This article was first published in the September 2019 Africa edition of Accounting and Business magazine.

One of the most useful connections our youth can have in building a successful career is a mentor – someone with more experience who can show the way. I have always thought that I would have got where I am today more quickly if I had had someone pointing the way for me.

Instead, what I did was grope in the dark, making mistakes and taking more time to achieve my goals than I needed to. I did have advice from one or two more seasoned professionals along the way, but even now I still seek a mentor to help guide me onto the next stage of my career. So do many of my peers.

I started out in business about 20 years ago. The business saw some quick success and grew in the first three years. However, it hit a funding snag. I had borrowed funds from a microfinance institution but was told my needs had exceeded its single-obligor limit. So I had to approach a commercial bank for funding. But the commercial bank asked for security in the form of real estate valued at 400% of the amount I needed. I did not have that collateral and, without the funding, the business could not grow as I wanted it to – I became frustrated and finally sold the entreprise. Even though I sold it for a profit, I also sold a dream that day. I have often wondered if I would have made better choices had there been someone to guide me, perhaps an entrepreneur who had gone through the same problems.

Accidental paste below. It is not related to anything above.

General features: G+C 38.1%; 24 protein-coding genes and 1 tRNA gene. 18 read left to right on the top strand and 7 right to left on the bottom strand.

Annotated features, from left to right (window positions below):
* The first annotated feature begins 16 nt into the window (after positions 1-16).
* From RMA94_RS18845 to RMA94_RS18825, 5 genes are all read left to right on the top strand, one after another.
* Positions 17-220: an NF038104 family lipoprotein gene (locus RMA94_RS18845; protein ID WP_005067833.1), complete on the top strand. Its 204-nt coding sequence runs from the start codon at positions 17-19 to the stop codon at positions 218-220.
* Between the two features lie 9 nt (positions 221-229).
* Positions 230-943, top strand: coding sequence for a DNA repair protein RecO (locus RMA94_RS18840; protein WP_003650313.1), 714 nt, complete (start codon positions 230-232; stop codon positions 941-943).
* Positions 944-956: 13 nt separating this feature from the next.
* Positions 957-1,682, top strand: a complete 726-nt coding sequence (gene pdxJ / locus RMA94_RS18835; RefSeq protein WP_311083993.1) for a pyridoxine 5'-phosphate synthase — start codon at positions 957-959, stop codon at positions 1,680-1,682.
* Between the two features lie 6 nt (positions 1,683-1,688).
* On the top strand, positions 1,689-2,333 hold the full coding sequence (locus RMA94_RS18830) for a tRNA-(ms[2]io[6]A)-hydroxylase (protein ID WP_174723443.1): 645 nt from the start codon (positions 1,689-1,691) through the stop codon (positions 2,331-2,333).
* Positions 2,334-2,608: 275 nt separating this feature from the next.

Mentorship makes it so much easier to succeed that it is a wonder many people do not have mentors. In my spare time, I tutor ACCA students and others working to earn other qualifications in accounting, finance and risk management. In the course of that work, I often meet young people who need advice and guidance about their careers. Many do not even realise they are making the wrong moves, and sometimes all they need is just a hint or a suggestion to get on the right track and begin to see results.

Finding a suitable mentor who is prepared to help can be a challenge, too. I faced this problem and still do. Many successful people simply do not have – or find – time to mentor anyone. Yet we cannot build a great economy and society in Africa if our youth do not get guidance. People higher up the career ladder have to see mentoring as an obligation to society as well as something they can gain from themselves.

Gaining access to would-be mentors can also be an obstacle. Events such as seminars and conferences – including those organised by ACCA – are a valuable opportunity. Mentors can also be found in the workplace and on social media, such as LinkedIn.

In Africa where the labour market is a buyer’s market, it is important to get it right from the outset. Mentoring helps save years of trial and error in preparing for and growing a career. Although there is some work being done in this area, it is unfortunately not enough. There need to be more structured mentoring programmes available to young people.

Okey Umeano is head of risk management at Nigeria’s Securities and Exchange Commission.